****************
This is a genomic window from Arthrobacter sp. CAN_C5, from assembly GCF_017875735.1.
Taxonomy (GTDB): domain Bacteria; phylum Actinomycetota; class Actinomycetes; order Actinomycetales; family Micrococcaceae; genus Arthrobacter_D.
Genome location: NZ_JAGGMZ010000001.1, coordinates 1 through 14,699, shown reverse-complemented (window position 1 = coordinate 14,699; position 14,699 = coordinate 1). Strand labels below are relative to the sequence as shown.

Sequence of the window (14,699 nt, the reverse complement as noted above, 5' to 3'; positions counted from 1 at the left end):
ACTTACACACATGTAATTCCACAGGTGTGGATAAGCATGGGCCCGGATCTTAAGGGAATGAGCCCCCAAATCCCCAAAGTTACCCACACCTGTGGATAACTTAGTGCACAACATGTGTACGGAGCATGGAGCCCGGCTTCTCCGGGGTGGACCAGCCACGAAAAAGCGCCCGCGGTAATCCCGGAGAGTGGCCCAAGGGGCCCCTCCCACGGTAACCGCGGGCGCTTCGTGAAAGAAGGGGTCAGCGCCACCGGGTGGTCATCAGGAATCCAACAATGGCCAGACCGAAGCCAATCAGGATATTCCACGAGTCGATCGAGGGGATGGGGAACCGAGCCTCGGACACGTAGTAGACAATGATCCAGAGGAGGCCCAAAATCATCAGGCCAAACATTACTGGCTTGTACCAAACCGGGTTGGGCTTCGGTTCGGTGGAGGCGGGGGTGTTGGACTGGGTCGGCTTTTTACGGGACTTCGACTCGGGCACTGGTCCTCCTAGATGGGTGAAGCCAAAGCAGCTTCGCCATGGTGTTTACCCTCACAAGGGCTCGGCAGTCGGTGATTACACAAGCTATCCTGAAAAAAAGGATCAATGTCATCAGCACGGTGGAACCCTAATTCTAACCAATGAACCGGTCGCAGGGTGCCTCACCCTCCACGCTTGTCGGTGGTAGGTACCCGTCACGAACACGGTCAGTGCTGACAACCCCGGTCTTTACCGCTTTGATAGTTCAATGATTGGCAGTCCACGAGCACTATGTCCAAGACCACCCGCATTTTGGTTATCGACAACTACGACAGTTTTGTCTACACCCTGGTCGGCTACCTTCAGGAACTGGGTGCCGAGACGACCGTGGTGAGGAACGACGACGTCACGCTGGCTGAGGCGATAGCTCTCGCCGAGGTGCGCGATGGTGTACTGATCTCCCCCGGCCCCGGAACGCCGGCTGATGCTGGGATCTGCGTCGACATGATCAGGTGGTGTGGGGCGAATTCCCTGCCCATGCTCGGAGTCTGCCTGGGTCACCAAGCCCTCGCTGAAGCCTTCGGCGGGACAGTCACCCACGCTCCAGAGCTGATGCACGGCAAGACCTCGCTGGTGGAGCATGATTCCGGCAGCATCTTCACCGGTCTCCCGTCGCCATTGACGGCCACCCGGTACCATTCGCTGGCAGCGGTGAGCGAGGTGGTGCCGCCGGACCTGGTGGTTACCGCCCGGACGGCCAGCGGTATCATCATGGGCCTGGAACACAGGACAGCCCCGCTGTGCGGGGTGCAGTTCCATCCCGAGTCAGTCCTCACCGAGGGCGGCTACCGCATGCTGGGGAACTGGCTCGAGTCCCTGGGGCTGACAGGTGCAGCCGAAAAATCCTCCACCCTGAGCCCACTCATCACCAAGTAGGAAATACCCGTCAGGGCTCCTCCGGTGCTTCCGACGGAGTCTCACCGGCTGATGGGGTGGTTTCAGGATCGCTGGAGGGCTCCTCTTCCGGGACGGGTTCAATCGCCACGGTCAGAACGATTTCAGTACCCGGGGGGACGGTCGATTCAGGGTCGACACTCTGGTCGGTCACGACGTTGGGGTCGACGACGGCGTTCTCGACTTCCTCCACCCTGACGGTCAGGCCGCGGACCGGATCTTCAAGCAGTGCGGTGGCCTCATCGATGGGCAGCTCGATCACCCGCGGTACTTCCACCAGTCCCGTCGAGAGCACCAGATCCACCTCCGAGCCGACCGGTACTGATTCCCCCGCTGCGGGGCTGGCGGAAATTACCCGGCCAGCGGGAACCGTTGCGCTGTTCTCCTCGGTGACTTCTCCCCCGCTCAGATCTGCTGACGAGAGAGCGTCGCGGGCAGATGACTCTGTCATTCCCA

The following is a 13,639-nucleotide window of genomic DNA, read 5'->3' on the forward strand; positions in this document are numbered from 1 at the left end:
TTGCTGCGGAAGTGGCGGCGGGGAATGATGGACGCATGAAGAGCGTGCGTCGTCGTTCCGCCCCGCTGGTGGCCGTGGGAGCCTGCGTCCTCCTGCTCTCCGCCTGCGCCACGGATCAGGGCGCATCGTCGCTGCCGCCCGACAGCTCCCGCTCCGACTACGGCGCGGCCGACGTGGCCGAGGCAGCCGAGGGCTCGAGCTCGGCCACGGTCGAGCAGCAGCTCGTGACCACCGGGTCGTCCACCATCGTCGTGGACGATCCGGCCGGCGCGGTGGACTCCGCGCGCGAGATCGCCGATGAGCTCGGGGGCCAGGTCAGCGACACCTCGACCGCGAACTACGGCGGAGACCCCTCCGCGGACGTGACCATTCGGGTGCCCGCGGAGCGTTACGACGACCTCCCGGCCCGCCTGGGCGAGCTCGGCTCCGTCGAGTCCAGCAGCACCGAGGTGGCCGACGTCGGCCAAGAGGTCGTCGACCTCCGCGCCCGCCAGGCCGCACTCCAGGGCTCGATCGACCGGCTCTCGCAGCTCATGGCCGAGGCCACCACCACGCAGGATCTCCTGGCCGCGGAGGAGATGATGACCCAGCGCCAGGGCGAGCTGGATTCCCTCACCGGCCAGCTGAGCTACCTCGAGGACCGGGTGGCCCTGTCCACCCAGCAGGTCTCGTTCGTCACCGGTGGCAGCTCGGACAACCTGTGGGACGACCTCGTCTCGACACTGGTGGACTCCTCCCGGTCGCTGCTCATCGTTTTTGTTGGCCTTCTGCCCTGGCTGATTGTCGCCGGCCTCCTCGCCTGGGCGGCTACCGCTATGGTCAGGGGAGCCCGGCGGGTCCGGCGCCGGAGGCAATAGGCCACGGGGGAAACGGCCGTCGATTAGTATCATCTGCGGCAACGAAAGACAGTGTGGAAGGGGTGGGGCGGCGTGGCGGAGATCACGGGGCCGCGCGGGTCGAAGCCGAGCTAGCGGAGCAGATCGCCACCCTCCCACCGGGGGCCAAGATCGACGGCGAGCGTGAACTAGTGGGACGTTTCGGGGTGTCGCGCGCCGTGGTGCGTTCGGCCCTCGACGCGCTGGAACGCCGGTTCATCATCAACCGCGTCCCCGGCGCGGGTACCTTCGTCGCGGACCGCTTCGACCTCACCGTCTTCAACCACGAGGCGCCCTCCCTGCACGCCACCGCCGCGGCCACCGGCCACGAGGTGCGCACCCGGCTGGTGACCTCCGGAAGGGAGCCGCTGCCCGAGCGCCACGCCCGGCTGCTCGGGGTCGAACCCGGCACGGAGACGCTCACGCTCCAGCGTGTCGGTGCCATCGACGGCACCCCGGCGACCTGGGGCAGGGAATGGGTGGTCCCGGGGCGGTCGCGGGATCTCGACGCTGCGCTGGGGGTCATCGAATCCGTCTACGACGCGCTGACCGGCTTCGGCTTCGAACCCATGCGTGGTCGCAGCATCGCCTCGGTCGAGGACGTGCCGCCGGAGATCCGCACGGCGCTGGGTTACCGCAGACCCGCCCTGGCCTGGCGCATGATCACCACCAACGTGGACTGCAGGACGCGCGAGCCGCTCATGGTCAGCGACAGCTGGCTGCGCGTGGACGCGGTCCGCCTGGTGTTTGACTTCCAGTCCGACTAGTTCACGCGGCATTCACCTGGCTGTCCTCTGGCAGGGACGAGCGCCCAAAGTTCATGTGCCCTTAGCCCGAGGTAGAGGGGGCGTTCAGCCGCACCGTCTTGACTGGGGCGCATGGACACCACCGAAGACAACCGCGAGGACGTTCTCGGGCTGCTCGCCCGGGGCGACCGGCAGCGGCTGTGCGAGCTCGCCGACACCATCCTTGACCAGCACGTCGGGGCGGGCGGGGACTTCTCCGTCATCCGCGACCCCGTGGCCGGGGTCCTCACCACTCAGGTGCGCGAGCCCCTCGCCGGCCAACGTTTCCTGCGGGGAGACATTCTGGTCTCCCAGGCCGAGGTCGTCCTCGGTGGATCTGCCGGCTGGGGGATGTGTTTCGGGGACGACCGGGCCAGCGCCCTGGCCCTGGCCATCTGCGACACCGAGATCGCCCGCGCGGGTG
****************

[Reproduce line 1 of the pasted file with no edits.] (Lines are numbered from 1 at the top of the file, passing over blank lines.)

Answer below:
This is a genomic window from Arthrobacter sp. CAN_C5, from assembly GCF_017875735.1.